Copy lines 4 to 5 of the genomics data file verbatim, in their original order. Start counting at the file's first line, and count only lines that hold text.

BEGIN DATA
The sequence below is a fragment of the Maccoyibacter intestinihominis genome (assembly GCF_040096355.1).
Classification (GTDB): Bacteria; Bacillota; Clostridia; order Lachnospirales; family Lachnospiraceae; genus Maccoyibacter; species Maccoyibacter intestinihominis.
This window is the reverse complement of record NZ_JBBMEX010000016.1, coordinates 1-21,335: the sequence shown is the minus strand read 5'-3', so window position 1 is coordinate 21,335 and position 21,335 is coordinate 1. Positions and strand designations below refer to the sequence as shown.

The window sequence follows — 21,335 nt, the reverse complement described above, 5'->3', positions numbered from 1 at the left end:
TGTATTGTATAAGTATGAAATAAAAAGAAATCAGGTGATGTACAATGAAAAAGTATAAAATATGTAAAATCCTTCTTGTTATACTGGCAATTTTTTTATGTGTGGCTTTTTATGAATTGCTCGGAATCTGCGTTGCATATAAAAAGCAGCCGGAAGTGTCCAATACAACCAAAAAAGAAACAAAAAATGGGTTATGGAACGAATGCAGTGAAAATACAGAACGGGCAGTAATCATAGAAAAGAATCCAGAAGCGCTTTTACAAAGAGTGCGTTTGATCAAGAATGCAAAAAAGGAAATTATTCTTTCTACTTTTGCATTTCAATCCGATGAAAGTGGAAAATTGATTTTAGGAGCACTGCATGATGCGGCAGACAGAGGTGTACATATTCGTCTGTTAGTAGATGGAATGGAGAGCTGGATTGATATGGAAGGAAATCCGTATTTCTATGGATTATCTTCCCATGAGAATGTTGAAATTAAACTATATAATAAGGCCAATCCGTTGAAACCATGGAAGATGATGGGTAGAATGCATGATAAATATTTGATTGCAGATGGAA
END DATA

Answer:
The window sequence follows — 21,335 nt, the reverse complement described above, 5'->3', positions numbered from 1 at the left end:
TGTATTGTATAAGTATGAAATAAAAAGAAATCAGGTGATGTACAATGAAAAAGTATAAAATATGTAAAATCCTTCTTGTTATACTGGCAATTTTTTTATGTGTGGCTTTTTATGAATTGCTCGGAATCTGCGTTGCATATAAAAAGCAGCCGGAAGTGTCCAATACAACCAAAAAAGAAACAAAAAATGGGTTATGGAACGAATGCAGTGAAAATACAGAACGGGCAGTAATCATAGAAAAGAATCCAGAAGCGCTTTTACAAAGAGTGCGTTTGATCAAGAATGCAAAAAAGGAAATTATTCTTTCTACTTTTGCATTTCAATCCGATGAAAGTGGAAAATTGATTTTAGGAGCACTGCATGATGCGGCAGACAGAGGTGTACATATTCGTCTGTTAGTAGATGGAATGGAGAGCTGGATTGATATGGAAGGAAATCCGTATTTCTATGGATTATCTTCCCATGAGAATGTTGAAATTAAACTATATAATAAGGCCAATCCGTTGAAACCATGGAAGATGATGGGTAGAATGCATGATAAATATTTGATTGCAGATGGAA